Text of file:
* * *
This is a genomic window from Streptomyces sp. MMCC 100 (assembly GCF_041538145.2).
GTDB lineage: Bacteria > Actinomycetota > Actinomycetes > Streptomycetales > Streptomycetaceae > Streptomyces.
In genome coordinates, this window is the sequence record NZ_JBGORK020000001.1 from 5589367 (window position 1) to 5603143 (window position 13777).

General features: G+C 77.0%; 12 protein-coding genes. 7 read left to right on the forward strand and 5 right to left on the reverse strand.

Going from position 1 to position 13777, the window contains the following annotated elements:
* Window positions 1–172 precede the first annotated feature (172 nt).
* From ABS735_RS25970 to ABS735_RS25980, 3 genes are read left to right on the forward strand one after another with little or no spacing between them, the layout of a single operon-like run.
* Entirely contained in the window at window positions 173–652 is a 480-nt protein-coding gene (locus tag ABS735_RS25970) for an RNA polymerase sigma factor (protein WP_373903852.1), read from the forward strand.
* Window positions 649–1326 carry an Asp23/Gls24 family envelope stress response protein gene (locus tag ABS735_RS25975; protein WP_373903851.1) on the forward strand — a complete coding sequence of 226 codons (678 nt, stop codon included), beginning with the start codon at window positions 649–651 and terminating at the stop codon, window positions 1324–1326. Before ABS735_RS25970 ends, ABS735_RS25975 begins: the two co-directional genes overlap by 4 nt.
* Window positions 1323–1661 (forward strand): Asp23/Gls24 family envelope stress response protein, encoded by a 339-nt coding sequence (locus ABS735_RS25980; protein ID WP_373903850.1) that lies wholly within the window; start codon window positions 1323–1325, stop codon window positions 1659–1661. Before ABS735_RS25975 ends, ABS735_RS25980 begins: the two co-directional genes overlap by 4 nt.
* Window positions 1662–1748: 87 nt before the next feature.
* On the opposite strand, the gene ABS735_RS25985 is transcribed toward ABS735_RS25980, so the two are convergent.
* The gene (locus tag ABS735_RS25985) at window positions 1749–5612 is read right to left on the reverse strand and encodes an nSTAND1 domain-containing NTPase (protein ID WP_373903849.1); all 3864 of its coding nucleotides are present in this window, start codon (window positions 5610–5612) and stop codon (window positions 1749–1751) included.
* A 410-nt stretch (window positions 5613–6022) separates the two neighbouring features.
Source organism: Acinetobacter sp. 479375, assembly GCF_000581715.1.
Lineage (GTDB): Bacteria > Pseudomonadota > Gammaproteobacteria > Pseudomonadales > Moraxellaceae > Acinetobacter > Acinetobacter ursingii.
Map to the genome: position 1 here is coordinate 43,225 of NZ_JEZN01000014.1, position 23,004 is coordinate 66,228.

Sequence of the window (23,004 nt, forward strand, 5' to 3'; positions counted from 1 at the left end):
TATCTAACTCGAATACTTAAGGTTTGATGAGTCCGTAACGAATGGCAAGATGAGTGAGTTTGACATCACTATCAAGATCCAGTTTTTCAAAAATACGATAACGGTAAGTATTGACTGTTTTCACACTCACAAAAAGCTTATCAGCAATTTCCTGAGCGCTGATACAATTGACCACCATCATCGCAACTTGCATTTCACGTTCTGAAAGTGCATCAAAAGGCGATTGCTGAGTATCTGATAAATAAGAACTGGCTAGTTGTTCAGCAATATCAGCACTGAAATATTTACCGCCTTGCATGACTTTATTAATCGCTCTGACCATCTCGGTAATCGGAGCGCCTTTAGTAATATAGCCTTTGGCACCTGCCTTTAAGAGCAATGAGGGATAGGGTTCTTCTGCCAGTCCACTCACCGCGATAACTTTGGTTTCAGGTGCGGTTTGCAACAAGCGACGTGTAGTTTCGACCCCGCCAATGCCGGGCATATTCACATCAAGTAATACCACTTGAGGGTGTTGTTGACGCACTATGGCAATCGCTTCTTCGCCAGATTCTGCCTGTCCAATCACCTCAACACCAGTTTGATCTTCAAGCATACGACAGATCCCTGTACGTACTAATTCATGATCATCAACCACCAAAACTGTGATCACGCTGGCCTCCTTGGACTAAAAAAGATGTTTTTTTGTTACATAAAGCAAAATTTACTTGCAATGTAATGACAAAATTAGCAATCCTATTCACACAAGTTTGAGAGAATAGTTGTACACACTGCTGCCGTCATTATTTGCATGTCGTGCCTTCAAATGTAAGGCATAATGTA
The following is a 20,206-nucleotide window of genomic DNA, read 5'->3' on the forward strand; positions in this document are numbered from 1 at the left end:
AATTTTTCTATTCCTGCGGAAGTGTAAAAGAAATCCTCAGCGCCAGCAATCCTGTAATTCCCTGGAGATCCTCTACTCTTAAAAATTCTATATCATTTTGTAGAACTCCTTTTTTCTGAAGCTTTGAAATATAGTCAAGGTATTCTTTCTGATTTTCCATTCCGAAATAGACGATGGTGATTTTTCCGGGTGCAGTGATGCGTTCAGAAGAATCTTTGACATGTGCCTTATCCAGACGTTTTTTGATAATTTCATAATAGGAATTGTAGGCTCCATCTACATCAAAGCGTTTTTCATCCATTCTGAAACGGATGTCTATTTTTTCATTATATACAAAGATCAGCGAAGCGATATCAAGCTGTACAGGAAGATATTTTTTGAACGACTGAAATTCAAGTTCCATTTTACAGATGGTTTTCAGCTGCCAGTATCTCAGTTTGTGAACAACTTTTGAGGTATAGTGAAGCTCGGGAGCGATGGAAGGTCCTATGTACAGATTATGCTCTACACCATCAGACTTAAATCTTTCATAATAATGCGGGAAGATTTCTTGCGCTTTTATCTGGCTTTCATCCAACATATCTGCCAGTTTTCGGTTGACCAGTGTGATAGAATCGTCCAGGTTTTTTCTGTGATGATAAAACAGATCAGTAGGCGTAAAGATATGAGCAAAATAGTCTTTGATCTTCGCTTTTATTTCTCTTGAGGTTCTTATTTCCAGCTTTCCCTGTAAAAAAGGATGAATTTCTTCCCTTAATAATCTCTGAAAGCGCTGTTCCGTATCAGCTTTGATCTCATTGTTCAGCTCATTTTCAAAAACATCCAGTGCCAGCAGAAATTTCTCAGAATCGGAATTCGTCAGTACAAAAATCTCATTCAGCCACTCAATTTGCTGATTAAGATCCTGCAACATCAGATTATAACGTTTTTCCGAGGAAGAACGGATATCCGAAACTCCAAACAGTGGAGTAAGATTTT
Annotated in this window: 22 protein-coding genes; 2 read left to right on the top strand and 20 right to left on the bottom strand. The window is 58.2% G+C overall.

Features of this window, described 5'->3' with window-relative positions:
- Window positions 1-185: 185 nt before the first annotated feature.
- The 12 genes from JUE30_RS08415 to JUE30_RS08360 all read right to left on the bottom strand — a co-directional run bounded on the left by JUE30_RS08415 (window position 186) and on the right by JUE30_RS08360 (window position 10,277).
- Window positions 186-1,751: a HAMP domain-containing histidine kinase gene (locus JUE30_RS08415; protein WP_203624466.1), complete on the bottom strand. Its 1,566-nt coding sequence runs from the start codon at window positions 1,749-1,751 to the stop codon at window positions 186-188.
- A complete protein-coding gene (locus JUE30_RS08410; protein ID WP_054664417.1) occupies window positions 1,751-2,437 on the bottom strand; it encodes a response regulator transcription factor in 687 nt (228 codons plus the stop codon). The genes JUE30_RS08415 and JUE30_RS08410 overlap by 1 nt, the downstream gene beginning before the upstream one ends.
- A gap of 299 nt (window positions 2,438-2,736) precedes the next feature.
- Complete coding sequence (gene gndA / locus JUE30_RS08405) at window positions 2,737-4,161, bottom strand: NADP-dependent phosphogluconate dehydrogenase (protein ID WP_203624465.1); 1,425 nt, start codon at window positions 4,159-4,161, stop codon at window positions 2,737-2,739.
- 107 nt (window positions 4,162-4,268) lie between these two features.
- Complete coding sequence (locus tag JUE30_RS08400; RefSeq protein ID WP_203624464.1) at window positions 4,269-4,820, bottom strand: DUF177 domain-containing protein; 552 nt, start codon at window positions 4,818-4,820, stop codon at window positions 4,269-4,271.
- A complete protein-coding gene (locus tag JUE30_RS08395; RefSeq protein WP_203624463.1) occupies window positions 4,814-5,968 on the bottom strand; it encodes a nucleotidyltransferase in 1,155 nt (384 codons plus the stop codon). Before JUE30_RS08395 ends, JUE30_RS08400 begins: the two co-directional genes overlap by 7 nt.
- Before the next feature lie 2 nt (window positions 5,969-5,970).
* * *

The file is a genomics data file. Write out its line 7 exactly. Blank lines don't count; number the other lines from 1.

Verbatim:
* From ABS735_RS25970 to ABS735_RS25980, 3 genes are read left to right on the forward strand one after another with little or no spacing between them, the layout of a single operon-like run.